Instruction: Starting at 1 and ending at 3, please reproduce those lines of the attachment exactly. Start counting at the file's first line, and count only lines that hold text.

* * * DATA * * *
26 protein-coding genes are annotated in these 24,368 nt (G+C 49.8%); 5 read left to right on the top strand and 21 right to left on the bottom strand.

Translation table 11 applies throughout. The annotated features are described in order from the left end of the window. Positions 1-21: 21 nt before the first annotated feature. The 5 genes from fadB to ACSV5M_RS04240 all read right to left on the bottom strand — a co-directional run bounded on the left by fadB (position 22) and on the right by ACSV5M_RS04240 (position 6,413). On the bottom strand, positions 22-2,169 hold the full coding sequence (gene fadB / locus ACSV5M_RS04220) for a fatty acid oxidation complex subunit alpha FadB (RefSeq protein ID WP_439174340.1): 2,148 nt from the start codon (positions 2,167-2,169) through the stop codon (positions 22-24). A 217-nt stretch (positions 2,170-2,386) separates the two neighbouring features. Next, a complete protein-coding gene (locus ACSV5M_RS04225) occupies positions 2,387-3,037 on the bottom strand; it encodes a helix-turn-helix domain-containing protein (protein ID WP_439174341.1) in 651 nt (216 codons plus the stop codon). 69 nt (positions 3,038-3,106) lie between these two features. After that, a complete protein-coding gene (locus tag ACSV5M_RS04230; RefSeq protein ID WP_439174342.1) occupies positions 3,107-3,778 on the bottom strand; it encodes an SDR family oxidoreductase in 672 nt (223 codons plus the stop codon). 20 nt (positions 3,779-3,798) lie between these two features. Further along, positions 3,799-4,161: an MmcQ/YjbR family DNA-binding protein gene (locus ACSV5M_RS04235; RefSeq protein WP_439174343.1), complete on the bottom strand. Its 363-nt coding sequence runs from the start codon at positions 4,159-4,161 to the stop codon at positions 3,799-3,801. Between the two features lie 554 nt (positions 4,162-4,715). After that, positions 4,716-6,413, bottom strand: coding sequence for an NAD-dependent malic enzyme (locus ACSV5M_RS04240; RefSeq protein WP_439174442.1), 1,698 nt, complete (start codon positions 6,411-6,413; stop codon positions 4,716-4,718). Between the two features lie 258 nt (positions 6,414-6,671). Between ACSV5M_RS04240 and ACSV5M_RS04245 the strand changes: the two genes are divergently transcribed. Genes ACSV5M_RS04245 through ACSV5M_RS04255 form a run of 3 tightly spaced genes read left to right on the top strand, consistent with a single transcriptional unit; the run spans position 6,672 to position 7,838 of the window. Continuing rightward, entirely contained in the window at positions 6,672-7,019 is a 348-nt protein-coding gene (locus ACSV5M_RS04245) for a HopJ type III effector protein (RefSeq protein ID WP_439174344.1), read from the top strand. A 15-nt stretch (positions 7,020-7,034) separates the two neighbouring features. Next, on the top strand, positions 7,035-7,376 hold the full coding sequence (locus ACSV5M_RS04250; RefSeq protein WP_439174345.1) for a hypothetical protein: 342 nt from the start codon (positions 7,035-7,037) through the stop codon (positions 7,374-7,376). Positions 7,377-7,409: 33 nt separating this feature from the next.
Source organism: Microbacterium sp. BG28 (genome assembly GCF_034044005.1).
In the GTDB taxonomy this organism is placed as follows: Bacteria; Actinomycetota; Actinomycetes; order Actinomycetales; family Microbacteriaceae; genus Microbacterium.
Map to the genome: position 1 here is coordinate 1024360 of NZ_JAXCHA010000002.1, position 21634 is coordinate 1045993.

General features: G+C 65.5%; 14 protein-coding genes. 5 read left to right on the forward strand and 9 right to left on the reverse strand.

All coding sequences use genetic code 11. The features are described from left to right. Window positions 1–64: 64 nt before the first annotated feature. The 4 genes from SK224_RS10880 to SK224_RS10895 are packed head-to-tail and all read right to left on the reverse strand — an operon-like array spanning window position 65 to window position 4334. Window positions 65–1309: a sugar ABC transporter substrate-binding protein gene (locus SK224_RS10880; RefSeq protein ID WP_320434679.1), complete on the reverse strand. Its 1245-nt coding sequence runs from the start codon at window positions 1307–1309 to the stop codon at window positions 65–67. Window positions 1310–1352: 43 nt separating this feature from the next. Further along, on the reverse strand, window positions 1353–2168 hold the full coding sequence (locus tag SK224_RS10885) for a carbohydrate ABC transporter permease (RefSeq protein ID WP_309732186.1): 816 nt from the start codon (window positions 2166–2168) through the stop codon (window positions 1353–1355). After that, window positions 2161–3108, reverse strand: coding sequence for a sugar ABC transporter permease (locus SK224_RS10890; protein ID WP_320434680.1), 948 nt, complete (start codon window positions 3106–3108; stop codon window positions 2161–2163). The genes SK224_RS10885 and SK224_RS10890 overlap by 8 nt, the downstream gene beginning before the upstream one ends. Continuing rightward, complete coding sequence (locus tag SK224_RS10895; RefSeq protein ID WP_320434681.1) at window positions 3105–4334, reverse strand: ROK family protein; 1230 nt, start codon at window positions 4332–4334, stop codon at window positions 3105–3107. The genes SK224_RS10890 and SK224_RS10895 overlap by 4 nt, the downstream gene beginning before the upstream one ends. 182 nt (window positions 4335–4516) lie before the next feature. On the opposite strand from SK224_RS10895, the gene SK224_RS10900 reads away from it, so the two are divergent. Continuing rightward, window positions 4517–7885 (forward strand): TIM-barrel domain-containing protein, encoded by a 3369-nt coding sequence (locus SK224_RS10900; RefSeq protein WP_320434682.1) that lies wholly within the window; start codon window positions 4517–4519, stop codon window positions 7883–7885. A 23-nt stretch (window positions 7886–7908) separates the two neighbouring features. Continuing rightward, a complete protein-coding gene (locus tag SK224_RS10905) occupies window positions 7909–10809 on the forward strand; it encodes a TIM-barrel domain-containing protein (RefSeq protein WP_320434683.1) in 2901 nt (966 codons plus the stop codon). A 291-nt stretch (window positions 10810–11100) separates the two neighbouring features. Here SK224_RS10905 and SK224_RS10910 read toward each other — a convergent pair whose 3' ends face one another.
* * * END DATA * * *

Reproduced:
26 protein-coding genes are annotated in these 24,368 nt (G+C 49.8%); 5 read left to right on the top strand and 21 right to left on the bottom strand.

Translation table 11 applies throughout. The annotated features are described in order from the left end of the window. Positions 1-21: 21 nt before the first annotated feature. The 5 genes from fadB to ACSV5M_RS04240 all read right to left on the bottom strand — a co-directional run bounded on the left by fadB (position 22) and on the right by ACSV5M_RS04240 (position 6,413). On the bottom strand, positions 22-2,169 hold the full coding sequence (gene fadB / locus ACSV5M_RS04220) for a fatty acid oxidation complex subunit alpha FadB (RefSeq protein ID WP_439174340.1): 2,148 nt from the start codon (positions 2,167-2,169) through the stop codon (positions 22-24). A 217-nt stretch (positions 2,170-2,386) separates the two neighbouring features. Next, a complete protein-coding gene (locus ACSV5M_RS04225) occupies positions 2,387-3,037 on the bottom strand; it encodes a helix-turn-helix domain-containing protein (protein ID WP_439174341.1) in 651 nt (216 codons plus the stop codon). 69 nt (positions 3,038-3,106) lie between these two features. After that, a complete protein-coding gene (locus tag ACSV5M_RS04230; RefSeq protein ID WP_439174342.1) occupies positions 3,107-3,778 on the bottom strand; it encodes an SDR family oxidoreductase in 672 nt (223 codons plus the stop codon). 20 nt (positions 3,779-3,798) lie between these two features. Further along, positions 3,799-4,161: an MmcQ/YjbR family DNA-binding protein gene (locus ACSV5M_RS04235; RefSeq protein WP_439174343.1), complete on the bottom strand. Its 363-nt coding sequence runs from the start codon at positions 4,159-4,161 to the stop codon at positions 3,799-3,801. Between the two features lie 554 nt (positions 4,162-4,715). After that, positions 4,716-6,413, bottom strand: coding sequence for an NAD-dependent malic enzyme (locus ACSV5M_RS04240; RefSeq protein WP_439174442.1), 1,698 nt, complete (start codon positions 6,411-6,413; stop codon positions 4,716-4,718). Between the two features lie 258 nt (positions 6,414-6,671). Between ACSV5M_RS04240 and ACSV5M_RS04245 the strand changes: the two genes are divergently transcribed. Genes ACSV5M_RS04245 through ACSV5M_RS04255 form a run of 3 tightly spaced genes read left to right on the top strand, consistent with a single transcriptional unit; the run spans position 6,672 to position 7,838 of the window. Continuing rightward, entirely contained in the window at positions 6,672-7,019 is a 348-nt protein-coding gene (locus ACSV5M_RS04245) for a HopJ type III effector protein (RefSeq protein ID WP_439174344.1), read from the top strand. A 15-nt stretch (positions 7,020-7,034) separates the two neighbouring features. Next, on the top strand, positions 7,035-7,376 hold the full coding sequence (locus ACSV5M_RS04250; RefSeq protein WP_439174345.1) for a hypothetical protein: 342 nt from the start codon (positions 7,035-7,037) through the stop codon (positions 7,374-7,376). Positions 7,377-7,409: 33 nt separating this feature from the next.
Source organism: Microbacterium sp. BG28 (genome assembly GCF_034044005.1).